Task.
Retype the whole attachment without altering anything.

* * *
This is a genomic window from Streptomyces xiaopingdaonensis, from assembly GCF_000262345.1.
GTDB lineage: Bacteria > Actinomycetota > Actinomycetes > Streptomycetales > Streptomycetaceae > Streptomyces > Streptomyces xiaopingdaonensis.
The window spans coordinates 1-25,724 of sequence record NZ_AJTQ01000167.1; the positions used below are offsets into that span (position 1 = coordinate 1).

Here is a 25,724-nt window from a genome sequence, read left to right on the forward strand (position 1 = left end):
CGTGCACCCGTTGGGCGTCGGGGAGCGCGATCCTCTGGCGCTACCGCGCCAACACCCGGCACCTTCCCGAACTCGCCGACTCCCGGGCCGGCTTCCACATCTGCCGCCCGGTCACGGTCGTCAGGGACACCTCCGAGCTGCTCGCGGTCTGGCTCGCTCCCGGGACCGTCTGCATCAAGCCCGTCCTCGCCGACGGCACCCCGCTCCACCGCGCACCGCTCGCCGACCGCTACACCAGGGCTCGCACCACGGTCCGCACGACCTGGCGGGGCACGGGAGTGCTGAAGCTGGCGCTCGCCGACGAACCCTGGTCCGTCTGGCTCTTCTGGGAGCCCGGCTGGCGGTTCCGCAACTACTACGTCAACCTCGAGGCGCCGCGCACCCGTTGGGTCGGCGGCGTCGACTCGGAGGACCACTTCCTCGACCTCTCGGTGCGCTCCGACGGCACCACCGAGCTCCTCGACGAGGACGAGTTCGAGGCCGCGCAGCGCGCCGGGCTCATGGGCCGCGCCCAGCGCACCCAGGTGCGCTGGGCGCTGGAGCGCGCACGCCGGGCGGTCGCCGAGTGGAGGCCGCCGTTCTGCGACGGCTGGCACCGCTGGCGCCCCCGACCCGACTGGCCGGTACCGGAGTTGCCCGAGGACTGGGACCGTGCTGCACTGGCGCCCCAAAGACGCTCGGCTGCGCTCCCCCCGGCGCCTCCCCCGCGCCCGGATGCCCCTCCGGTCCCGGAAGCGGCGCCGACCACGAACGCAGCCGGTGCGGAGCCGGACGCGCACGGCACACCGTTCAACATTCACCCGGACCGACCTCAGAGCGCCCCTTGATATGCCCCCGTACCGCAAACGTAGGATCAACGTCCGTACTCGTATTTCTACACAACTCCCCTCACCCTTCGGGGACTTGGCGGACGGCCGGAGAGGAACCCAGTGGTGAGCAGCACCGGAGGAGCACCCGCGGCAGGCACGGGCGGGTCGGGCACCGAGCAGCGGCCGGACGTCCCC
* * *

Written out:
This is a genomic window from Streptomyces xiaopingdaonensis, from assembly GCF_000262345.1.
GTDB lineage: Bacteria > Actinomycetota > Actinomycetes > Streptomycetales > Streptomycetaceae > Streptomyces > Streptomyces xiaopingdaonensis.
The window spans coordinates 1-25,724 of sequence record NZ_AJTQ01000167.1; the positions used below are offsets into that span (position 1 = coordinate 1).

Here is a 25,724-nt window from a genome sequence, read left to right on the forward strand (position 1 = left end):
CGTGCACCCGTTGGGCGTCGGGGAGCGCGATCCTCTGGCGCTACCGCGCCAACACCCGGCACCTTCCCGAACTCGCCGACTCCCGGGCCGGCTTCCACATCTGCCGCCCGGTCACGGTCGTCAGGGACACCTCCGAGCTGCTCGCGGTCTGGCTCGCTCCCGGGACCGTCTGCATCAAGCCCGTCCTCGCCGACGGCACCCCGCTCCACCGCGCACCGCTCGCCGACCGCTACACCAGGGCTCGCACCACGGTCCGCACGACCTGGCGGGGCACGGGAGTGCTGAAGCTGGCGCTCGCCGACGAACCCTGGTCCGTCTGGCTCTTCTGGGAGCCCGGCTGGCGGTTCCGCAACTACTACGTCAACCTCGAGGCGCCGCGCACCCGTTGGGTCGGCGGCGTCGACTCGGAGGACCACTTCCTCGACCTCTCGGTGCGCTCCGACGGCACCACCGAGCTCCTCGACGAGGACGAGTTCGAGGCCGCGCAGCGCGCCGGGCTCATGGGCCGCGCCCAGCGCACCCAGGTGCGCTGGGCGCTGGAGCGCGCACGCCGGGCGGTCGCCGAGTGGAGGCCGCCGTTCTGCGACGGCTGGCACCGCTGGCGCCCCCGACCCGACTGGCCGGTACCGGAGTTGCCCGAGGACTGGGACCGTGCTGCACTGGCGCCCCAAAGACGCTCGGCTGCGCTCCCCCCGGCGCCTCCCCCGCGCCCGGATGCCCCTCCGGTCCCGGAAGCGGCGCCGACCACGAACGCAGCCGGTGCGGAGCCGGACGCGCACGGCACACCGTTCAACATTCACCCGGACCGACCTCAGAGCGCCCCTTGATATGCCCCCGTACCGCAAACGTAGGATCAACGTCCGTACTCGTATTTCTACACAACTCCCCTCACCCTTCGGGGACTTGGCGGACGGCCGGAGAGGAACCCAGTGGTGAGCAGCACCGGAGGAGCACCCGCGGCAGGCACGGGCGGGTCGGGCACCGAGCAGCGGCCGGACGTCCCC